For a non-habitual coffee drinker like me, a cup of coffee, however fancy its name is or how complicated it’s mixed and served doesn’t matter much. It’s still a cup of coffee. I don’t abhor coffee but I drink it very mild up to the point of dividing a single-serve sachet into two servings, no creamer and just a pinch of sugar.
But I envy those who savor their coffee down to the last drop, taking tiny sips between conversations or while reading the papers. I’m too impatient for that. I usually stir my coffee until it turns lukewarm and I drink it straight, bottoms up. Before, when I drink coffee my limbs would turn to jelly and I would develop palpitations which last well into the next day.
My taste buds started to develop a liking for coffee just last year because back in Palau my buddy Robert always saw to it that I have coffee in the morning, never failing to fix a steaming mug for me and putting it in my car so I have no choice but drink otherwise it will spill. It’s noticeable that in less than two years, coffee shops trying to outdo each other in their specialties sprouted out all over Davao city. The concept of coffee shops has also changed, from simple places with a few tables to great comfortable and cozy places to stop by to grab a cup of coffee (or linger on it), hang out with friends or do some work on your computer as most of these coffee shops are wi-fi hotspots.
As part of its “come-on” charm, each coffee shop sports attractive menus advertising offers of espresso, cappuccino, mocha, whiteout, latte, macchiato, Americano or whatever mix of names the coffee shop owners come up with. I usually order the house special or the kind I haven’t tried yet. Internet caf‚s too are serving coffee to their customers, the aroma so tempting that I gave in to the urge while surfing the net in Claveria last week.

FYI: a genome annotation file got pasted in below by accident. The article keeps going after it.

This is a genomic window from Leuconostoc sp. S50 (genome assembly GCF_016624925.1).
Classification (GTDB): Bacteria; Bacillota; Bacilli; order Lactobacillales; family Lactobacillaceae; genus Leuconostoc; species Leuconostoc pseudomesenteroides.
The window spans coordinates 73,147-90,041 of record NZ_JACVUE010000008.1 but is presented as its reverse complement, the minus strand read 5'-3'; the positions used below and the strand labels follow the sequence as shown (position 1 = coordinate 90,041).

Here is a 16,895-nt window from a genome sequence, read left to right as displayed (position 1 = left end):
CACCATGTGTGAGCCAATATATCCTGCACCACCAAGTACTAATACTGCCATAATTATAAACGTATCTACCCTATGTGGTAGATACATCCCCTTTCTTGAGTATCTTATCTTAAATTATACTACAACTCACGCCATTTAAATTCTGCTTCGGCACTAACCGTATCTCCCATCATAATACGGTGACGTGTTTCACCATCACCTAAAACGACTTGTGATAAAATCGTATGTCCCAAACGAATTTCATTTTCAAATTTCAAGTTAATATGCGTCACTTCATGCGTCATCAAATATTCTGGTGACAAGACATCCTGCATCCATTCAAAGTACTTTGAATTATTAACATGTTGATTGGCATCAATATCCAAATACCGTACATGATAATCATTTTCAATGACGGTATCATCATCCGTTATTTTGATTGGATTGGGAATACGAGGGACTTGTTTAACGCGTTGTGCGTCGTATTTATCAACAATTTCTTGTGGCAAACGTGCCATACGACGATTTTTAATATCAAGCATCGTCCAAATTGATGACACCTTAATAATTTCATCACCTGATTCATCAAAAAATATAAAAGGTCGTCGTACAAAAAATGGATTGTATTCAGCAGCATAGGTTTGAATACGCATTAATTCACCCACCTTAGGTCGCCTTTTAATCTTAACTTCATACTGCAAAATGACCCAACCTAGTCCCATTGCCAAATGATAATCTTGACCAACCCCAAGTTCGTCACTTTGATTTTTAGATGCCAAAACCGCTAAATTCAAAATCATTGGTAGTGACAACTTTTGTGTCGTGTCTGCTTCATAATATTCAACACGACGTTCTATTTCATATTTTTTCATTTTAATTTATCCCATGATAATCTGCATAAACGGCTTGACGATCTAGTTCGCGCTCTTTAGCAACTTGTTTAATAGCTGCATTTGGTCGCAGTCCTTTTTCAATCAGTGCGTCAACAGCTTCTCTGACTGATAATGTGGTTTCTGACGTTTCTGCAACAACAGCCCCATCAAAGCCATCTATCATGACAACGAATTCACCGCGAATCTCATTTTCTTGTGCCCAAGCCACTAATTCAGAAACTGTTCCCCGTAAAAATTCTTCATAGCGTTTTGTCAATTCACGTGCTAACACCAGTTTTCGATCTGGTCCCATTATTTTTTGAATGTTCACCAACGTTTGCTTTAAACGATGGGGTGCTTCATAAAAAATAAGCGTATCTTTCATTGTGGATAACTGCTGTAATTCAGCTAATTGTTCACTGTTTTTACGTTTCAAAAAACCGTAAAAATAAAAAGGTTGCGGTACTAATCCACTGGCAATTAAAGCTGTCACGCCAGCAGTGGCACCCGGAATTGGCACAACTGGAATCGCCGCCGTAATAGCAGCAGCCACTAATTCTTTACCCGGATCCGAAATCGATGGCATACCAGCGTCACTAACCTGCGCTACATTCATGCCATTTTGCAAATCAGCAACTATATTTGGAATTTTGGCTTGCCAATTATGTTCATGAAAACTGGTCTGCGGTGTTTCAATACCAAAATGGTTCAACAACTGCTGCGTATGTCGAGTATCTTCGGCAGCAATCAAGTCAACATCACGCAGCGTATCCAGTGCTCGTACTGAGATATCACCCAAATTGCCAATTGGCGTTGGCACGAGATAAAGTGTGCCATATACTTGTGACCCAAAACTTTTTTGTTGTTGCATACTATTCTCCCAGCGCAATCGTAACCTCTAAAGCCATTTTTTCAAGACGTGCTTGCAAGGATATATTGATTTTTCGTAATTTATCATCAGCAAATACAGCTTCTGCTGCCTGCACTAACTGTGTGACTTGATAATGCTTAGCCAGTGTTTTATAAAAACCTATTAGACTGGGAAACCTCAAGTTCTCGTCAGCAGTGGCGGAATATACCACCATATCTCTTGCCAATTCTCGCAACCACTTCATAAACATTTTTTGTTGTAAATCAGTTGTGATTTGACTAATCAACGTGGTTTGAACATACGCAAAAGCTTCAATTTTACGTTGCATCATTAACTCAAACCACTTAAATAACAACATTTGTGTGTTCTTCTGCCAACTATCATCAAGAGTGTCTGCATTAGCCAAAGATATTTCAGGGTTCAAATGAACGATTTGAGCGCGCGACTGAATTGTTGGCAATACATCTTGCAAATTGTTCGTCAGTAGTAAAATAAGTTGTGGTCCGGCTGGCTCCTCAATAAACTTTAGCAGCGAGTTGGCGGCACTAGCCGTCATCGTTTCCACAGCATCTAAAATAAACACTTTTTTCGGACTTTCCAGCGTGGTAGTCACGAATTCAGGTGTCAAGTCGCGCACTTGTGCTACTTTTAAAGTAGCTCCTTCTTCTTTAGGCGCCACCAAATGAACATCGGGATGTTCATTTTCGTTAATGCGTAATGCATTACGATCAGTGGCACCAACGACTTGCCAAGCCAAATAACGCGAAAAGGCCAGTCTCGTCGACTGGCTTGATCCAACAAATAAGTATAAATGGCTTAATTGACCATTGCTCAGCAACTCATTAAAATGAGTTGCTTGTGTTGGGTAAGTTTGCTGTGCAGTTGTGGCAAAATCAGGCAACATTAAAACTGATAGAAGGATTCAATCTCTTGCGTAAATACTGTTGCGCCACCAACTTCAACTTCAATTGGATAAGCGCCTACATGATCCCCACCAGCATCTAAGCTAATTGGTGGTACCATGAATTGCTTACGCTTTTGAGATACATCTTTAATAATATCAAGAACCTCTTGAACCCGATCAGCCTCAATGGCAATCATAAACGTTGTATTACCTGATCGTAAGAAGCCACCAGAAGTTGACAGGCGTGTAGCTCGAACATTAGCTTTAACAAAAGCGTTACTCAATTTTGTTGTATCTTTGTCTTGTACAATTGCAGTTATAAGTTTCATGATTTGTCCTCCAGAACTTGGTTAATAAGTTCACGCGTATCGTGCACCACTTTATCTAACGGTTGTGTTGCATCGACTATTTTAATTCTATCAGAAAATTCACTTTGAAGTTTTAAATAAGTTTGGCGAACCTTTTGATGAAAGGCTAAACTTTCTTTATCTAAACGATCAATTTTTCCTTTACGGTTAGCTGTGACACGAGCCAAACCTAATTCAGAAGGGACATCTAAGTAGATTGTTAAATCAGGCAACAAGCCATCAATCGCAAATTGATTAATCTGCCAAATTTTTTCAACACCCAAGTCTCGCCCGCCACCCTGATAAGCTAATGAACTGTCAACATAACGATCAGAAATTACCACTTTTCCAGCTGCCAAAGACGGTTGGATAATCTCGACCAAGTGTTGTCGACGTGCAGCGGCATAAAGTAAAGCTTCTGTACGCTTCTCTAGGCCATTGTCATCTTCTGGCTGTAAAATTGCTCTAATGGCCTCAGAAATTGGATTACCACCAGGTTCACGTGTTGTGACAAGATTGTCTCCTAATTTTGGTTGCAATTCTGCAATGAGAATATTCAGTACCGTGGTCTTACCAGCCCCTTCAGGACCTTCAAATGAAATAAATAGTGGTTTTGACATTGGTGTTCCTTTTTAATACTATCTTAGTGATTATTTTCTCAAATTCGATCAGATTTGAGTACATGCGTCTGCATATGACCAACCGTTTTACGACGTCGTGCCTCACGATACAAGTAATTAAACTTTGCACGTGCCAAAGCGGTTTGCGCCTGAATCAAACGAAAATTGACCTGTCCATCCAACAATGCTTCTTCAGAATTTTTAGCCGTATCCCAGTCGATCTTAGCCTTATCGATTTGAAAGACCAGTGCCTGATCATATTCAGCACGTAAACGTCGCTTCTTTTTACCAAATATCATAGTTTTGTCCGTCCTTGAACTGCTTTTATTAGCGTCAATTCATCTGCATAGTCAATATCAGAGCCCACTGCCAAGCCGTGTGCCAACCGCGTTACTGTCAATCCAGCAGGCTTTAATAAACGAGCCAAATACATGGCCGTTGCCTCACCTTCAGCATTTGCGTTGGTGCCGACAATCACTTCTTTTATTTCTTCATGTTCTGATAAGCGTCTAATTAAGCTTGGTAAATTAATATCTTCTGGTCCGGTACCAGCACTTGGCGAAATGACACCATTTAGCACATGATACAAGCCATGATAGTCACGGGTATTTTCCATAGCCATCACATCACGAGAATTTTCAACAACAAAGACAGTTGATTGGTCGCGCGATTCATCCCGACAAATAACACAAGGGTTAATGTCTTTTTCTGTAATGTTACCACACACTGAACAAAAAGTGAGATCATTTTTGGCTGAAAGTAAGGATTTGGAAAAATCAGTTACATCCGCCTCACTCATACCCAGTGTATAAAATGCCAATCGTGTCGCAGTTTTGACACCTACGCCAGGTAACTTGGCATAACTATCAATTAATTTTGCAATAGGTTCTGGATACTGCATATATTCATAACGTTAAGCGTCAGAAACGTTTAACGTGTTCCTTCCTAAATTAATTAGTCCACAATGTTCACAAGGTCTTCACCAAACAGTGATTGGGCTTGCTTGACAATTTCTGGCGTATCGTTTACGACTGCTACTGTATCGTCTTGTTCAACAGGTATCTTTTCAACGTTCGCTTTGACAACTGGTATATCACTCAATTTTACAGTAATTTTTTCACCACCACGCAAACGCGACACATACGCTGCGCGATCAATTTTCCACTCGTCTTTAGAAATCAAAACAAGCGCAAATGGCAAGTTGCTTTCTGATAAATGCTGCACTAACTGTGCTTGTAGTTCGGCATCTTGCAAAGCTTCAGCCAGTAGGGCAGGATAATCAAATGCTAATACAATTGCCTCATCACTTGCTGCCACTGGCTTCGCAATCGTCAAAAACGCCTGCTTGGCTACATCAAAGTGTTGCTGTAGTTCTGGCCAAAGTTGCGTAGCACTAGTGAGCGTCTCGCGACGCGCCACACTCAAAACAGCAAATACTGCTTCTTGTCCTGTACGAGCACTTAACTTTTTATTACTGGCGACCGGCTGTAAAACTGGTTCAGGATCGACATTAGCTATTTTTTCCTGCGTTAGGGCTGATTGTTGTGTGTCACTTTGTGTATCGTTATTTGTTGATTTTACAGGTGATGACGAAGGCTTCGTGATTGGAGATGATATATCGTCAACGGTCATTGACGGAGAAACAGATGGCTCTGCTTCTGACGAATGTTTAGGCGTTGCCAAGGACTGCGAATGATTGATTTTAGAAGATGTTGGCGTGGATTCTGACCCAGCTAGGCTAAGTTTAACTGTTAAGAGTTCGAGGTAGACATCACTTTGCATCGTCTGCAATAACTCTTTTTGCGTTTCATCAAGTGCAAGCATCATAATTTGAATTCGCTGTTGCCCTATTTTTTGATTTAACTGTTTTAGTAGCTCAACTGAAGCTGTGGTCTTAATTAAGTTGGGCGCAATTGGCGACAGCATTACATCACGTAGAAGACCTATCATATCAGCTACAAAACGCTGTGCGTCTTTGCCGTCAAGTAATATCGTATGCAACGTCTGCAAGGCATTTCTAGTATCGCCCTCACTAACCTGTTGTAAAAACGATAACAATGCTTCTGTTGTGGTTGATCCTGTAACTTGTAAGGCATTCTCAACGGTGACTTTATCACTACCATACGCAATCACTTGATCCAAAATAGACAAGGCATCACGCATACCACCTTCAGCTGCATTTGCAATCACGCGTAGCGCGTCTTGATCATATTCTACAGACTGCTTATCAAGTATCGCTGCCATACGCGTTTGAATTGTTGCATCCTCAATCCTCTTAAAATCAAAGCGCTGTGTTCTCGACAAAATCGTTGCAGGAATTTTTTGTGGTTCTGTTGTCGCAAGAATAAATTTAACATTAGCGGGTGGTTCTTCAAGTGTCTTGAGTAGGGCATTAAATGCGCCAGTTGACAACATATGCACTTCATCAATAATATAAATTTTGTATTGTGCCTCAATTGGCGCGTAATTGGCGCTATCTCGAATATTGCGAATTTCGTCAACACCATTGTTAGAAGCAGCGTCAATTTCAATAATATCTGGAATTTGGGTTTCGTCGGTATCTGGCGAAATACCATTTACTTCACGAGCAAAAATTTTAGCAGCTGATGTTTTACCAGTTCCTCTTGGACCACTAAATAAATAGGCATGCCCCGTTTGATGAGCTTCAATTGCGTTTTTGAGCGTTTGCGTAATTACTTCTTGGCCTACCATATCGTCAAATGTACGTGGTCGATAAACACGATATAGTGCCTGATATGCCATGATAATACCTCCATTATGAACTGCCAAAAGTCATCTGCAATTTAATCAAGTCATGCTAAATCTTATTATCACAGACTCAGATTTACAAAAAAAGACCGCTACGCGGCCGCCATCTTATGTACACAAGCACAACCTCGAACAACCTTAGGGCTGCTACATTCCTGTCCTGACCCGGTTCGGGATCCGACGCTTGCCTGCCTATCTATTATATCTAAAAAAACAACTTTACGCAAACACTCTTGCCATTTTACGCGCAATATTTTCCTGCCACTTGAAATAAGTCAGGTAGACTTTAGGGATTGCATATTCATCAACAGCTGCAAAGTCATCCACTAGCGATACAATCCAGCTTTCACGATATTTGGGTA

“Maam, that’s a strong one,” the staff told me when I gave my order. I told her I can manage, and was surprised when they served my order. The coffee (espresso something I can’t recall) came in a teeny weeny tea cup, with just about two inches of black liquid topped with a creamy bubble. I even thought it unjust for the high price but what the heck it was still coffee anyway. I took a sip and hiccupped. It was so bitter. Served me right for complaining, albeit silently.
Just recently, buddy Gwen and I ordered coffee at BluGre at the Matina Times Square. We both ordered hot cappuccino. I toyed with the straw and stirred my coffee for a while. When I took a sip, it was all bubbles and delicious-tasting froth so I sipped all the way through. Then I stiffened. It was scalding hot and it burned my tongue. I said nothing and when Gwen took a sip of her own coffee, I didn’t have time to warn her. She too was burned but unlike me, she was not quiet about it. I guess it shows I need a long time to educate my tastebuds to learn all there is to love and crave for coffee.
(Published in Sun.Star Davao September 23, 2007 )